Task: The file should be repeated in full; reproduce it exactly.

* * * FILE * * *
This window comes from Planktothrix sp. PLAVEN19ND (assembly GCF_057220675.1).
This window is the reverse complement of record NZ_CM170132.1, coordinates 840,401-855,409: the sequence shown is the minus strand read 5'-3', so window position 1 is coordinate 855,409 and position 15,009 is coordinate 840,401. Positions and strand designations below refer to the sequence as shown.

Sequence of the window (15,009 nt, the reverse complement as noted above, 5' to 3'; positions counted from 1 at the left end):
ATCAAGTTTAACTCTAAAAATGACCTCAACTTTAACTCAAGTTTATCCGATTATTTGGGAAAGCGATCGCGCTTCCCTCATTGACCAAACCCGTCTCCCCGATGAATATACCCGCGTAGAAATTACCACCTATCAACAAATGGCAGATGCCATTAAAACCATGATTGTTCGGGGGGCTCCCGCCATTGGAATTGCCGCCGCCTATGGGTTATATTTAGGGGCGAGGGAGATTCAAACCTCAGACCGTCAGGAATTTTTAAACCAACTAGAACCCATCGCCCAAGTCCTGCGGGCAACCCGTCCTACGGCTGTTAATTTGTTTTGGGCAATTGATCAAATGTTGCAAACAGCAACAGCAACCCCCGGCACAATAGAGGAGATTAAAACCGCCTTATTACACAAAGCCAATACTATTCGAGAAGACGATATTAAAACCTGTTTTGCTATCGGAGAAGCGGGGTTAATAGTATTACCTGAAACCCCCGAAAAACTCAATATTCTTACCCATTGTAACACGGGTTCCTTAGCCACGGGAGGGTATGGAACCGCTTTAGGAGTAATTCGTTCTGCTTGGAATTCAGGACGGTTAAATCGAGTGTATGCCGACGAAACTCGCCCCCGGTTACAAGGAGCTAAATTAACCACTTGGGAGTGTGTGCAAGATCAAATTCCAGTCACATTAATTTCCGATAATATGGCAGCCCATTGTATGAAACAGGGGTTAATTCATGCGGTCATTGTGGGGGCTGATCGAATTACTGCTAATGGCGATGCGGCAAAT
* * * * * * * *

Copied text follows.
This window comes from Planktothrix sp. PLAVEN19ND (assembly GCF_057220675.1).
This window is the reverse complement of record NZ_CM170132.1, coordinates 840,401-855,409: the sequence shown is the minus strand read 5'-3', so window position 1 is coordinate 855,409 and position 15,009 is coordinate 840,401. Positions and strand designations below refer to the sequence as shown.

Sequence of the window (15,009 nt, the reverse complement as noted above, 5' to 3'; positions counted from 1 at the left end):
ATCAAGTTTAACTCTAAAAATGACCTCAACTTTAACTCAAGTTTATCCGATTATTTGGGAAAGCGATCGCGCTTCCCTCATTGACCAAACCCGTCTCCCCGATGAATATACCCGCGTAGAAATTACCACCTATCAACAAATGGCAGATGCCATTAAAACCATGATTGTTCGGGGGGCTCCCGCCATTGGAATTGCCGCCGCCTATGGGTTATATTTAGGGGCGAGGGAGATTCAAACCTCAGACCGTCAGGAATTTTTAAACCAACTAGAACCCATCGCCCAAGTCCTGCGGGCAACCCGTCCTACGGCTGTTAATTTGTTTTGGGCAATTGATCAAATGTTGCAAACAGCAACAGCAACCCCCGGCACAATAGAGGAGATTAAAACCGCCTTATTACACAAAGCCAATACTATTCGAGAAGACGATATTAAAACCTGTTTTGCTATCGGAGAAGCGGGGTTAATAGTATTACCTGAAACCCCCGAAAAACTCAATATTCTTACCCATTGTAACACGGGTTCCTTAGCCACGGGAGGGTATGGAACCGCTTTAGGAGTAATTCGTTCTGCTTGGAATTCAGGACGGTTAAATCGAGTGTATGCCGACGAAACTCGCCCCCGGTTACAAGGAGCTAAATTAACCACTTGGGAGTGTGTGCAAGATCAAATTCCAGTCACATTAATTTCCGATAATATGGCAGCCCATTGTATGAAACAGGGGTTAATTCATGCGGTCATTGTGGGGGCTGATCGAATTACTGCTAATGGCGATGCGGCAAAT